Cocaine Submarines Producer’s Diary Pt. 2 – Embedded in Mangroves


Inside Cocaine Submarines
Premieres Sunday January 10 10P et/pt

Producer’s Diary
Southwest Colombia. On a river tributary in remote mangroves near the Equadoran border. Saturday June 12, 2009.

By Steven Hoggard
Producer

This region is larger than the state of Connecticut and only has one paved road. It’s endless mangroves are part of some 10,000 miles of tributary and coastline along Colombia’s western Pacific coast… It is here that most drug subs are built and launched.

I need a shower – have been wearing the same pants for four days and am on a river patrol with Colombian Marines… Each armored gunboat boasts twin 250 HP engines. These things can MOVE. And each of them sport bullet strikes and shrapnel damage from previous missions. The mission we’re now on reminds me of the river patrol scenes from “Apocalypse Now.” Mounted machine guns, the .50 caliber type in front – and mechanized grenade launchers ring each boat. After an hour twisting and turning through a maze of mangrove tributaries and canals we finally find our target destination and wade ashore (up to my waist in water and river silt – my boots are nearly sucked off). The Marines are here to search a small island in FARC territory.

The mangrove swamps conceal drug labs and intricate drug sub shipyards. Our DEA pal Nestor’s busted a few of them and showed us photos of the wooden walkways, huge marine engines, block and tackle and slew of DeWalt tools (the kind you can find in Home Depot! Nestor reminds us) that the bad guys drag into this wilderness to make these vessels – some of which are 100 feet long with a range of over 3000 miles. We’re in one of the most hard-to-reach places on Earth. And people build million-dollar hand-made submarines in this jungle. Crazy. Amazing what hundreds of millions of dollars incentive (the value of cocaine smuggled by each sub) can do!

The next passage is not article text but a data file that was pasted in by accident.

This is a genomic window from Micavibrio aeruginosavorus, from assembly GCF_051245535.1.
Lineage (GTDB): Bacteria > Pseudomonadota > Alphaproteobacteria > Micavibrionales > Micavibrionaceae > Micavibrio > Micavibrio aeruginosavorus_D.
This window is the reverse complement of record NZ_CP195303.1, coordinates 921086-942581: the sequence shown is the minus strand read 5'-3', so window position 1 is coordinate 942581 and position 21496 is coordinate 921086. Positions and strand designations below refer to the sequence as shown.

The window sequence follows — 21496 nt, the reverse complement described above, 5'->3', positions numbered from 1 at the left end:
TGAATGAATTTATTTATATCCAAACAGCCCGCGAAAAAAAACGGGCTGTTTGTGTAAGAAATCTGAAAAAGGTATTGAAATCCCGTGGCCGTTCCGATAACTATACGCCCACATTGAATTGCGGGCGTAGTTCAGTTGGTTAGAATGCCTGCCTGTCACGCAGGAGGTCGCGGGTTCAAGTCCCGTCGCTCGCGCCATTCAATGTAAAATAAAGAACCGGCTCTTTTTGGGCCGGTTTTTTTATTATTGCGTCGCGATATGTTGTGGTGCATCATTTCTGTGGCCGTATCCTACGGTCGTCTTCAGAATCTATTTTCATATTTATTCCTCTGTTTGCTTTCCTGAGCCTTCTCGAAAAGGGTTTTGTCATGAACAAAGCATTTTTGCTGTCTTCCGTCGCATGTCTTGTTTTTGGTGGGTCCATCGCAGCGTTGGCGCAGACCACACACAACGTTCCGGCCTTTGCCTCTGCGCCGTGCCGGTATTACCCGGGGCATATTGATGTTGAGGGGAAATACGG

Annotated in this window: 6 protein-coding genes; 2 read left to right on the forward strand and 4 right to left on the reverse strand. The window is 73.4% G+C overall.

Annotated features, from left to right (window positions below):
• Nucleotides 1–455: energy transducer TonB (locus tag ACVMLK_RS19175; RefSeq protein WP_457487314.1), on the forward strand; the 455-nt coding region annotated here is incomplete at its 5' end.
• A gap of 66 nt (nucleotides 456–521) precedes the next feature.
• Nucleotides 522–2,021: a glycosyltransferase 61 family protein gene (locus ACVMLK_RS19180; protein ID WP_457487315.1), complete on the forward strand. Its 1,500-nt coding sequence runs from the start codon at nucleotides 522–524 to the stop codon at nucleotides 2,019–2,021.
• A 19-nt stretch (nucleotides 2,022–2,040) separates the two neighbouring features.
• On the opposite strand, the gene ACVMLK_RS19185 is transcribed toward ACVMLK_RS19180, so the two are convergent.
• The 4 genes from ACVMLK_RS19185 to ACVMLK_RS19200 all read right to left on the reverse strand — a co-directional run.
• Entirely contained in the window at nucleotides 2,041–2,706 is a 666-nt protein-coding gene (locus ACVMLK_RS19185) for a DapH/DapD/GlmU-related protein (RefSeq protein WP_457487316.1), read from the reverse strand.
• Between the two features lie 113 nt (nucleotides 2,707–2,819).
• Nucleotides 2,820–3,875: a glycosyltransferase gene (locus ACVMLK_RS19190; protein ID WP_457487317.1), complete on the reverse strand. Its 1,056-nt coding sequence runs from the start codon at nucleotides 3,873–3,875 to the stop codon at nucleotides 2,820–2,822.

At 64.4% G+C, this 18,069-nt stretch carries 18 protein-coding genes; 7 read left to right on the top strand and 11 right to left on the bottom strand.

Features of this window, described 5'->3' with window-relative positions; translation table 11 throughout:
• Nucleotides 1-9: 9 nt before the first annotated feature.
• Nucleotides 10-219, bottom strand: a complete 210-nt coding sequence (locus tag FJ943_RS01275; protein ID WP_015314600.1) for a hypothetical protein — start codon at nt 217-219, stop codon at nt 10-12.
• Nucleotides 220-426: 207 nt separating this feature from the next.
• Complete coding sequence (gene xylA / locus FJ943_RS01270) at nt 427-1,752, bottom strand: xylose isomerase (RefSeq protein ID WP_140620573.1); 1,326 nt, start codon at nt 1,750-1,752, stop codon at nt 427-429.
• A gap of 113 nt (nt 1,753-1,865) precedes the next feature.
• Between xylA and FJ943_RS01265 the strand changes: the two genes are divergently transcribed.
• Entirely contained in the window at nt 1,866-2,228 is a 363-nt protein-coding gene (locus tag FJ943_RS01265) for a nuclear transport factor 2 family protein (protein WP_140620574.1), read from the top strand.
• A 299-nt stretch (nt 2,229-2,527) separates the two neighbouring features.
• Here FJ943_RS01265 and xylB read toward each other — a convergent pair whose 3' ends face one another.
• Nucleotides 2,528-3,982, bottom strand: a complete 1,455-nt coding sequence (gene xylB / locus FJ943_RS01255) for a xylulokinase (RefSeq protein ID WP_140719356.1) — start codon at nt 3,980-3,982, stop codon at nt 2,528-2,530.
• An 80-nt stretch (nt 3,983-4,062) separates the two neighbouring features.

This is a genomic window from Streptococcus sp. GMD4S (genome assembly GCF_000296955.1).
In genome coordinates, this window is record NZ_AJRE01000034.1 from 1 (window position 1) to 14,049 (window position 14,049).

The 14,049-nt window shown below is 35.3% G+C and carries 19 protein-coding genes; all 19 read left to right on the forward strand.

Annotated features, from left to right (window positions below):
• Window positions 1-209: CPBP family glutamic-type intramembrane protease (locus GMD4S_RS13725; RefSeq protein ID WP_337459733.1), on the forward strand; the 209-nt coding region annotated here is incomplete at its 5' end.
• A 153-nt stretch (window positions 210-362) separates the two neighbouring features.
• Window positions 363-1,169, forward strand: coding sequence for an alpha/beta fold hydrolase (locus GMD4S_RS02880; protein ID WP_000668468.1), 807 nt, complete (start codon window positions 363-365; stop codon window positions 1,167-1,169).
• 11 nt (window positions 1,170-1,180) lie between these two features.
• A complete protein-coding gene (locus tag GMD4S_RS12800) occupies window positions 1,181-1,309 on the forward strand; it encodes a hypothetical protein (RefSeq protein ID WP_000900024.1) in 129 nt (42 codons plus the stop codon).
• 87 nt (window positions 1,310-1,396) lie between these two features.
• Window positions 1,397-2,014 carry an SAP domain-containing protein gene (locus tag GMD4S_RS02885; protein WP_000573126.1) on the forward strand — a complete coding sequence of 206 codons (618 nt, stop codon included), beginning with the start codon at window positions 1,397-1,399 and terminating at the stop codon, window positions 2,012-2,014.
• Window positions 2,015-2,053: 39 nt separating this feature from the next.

This is ground zero for drug subs. They start their journeys in places like this (two will soon be found near here). Once construction is complete (it costs up to a million bucks to build each of them) – they wait for a dark night, no moon, bad weather and high tide… Load the subs up with something like a quarter-billion dollars worth of cocaine on them — and push them into the tide. The subs head down the mangroves, into the river and on out to the Pacific for their journey north…

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